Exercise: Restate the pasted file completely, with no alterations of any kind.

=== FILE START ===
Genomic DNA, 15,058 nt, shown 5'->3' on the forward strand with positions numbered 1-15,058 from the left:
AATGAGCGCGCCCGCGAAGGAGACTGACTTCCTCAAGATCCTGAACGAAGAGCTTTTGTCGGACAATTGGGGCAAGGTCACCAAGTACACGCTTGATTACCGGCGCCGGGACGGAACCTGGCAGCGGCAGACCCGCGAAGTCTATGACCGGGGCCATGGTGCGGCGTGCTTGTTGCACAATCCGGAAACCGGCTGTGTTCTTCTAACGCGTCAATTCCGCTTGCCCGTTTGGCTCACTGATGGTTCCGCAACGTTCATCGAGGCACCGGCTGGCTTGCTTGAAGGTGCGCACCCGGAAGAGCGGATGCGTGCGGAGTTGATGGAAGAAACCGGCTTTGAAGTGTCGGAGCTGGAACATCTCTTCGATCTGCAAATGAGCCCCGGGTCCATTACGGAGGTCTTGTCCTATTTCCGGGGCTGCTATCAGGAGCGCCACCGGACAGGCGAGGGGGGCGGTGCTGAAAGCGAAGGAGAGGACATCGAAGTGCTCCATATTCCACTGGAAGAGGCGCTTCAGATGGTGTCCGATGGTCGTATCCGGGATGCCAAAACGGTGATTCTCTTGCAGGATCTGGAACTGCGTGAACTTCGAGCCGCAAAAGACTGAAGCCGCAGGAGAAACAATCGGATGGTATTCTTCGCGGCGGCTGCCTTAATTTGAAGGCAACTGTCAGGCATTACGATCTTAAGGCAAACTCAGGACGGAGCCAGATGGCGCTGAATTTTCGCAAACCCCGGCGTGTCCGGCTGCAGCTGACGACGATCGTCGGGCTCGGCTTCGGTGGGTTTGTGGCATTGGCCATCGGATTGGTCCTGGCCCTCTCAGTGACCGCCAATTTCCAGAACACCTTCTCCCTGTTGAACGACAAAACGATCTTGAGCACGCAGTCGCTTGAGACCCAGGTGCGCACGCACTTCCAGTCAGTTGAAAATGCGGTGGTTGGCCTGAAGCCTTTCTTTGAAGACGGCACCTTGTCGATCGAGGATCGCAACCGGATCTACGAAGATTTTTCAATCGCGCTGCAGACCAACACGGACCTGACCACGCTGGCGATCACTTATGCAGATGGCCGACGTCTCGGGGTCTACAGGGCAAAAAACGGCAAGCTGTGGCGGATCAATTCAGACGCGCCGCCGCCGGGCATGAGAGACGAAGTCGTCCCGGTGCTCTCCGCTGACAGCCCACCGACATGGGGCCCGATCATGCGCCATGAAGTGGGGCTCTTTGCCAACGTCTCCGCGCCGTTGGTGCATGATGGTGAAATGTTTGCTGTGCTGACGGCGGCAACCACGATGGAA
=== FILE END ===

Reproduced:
Genomic DNA, 15,058 nt, shown 5'->3' on the forward strand with positions numbered 1-15,058 from the left:
AATGAGCGCGCCCGCGAAGGAGACTGACTTCCTCAAGATCCTGAACGAAGAGCTTTTGTCGGACAATTGGGGCAAGGTCACCAAGTACACGCTTGATTACCGGCGCCGGGACGGAACCTGGCAGCGGCAGACCCGCGAAGTCTATGACCGGGGCCATGGTGCGGCGTGCTTGTTGCACAATCCGGAAACCGGCTGTGTTCTTCTAACGCGTCAATTCCGCTTGCCCGTTTGGCTCACTGATGGTTCCGCAACGTTCATCGAGGCACCGGCTGGCTTGCTTGAAGGTGCGCACCCGGAAGAGCGGATGCGTGCGGAGTTGATGGAAGAAACCGGCTTTGAAGTGTCGGAGCTGGAACATCTCTTCGATCTGCAAATGAGCCCCGGGTCCATTACGGAGGTCTTGTCCTATTTCCGGGGCTGCTATCAGGAGCGCCACCGGACAGGCGAGGGGGGCGGTGCTGAAAGCGAAGGAGAGGACATCGAAGTGCTCCATATTCCACTGGAAGAGGCGCTTCAGATGGTGTCCGATGGTCGTATCCGGGATGCCAAAACGGTGATTCTCTTGCAGGATCTGGAACTGCGTGAACTTCGAGCCGCAAAAGACTGAAGCCGCAGGAGAAACAATCGGATGGTATTCTTCGCGGCGGCTGCCTTAATTTGAAGGCAACTGTCAGGCATTACGATCTTAAGGCAAACTCAGGACGGAGCCAGATGGCGCTGAATTTTCGCAAACCCCGGCGTGTCCGGCTGCAGCTGACGACGATCGTCGGGCTCGGCTTCGGTGGGTTTGTGGCATTGGCCATCGGATTGGTCCTGGCCCTCTCAGTGACCGCCAATTTCCAGAACACCTTCTCCCTGTTGAACGACAAAACGATCTTGAGCACGCAGTCGCTTGAGACCCAGGTGCGCACGCACTTCCAGTCAGTTGAAAATGCGGTGGTTGGCCTGAAGCCTTTCTTTGAAGACGGCACCTTGTCGATCGAGGATCGCAACCGGATCTACGAAGATTTTTCAATCGCGCTGCAGACCAACACGGACCTGACCACGCTGGCGATCACTTATGCAGATGGCCGACGTCTCGGGGTCTACAGGGCAAAAAACGGCAAGCTGTGGCGGATCAATTCAGACGCGCCGCCGCCGGGCATGAGAGACGAAGTCGTCCCGGTGCTCTCCGCTGACAGCCCACCGACATGGGGCCCGATCATGCGCCATGAAGTGGGGCTCTTTGCCAACGTCTCCGCGCCGTTGGTGCATGATGGTGAAATGTTTGCTGTGCTGACGGCGGCAACCACGATGGAA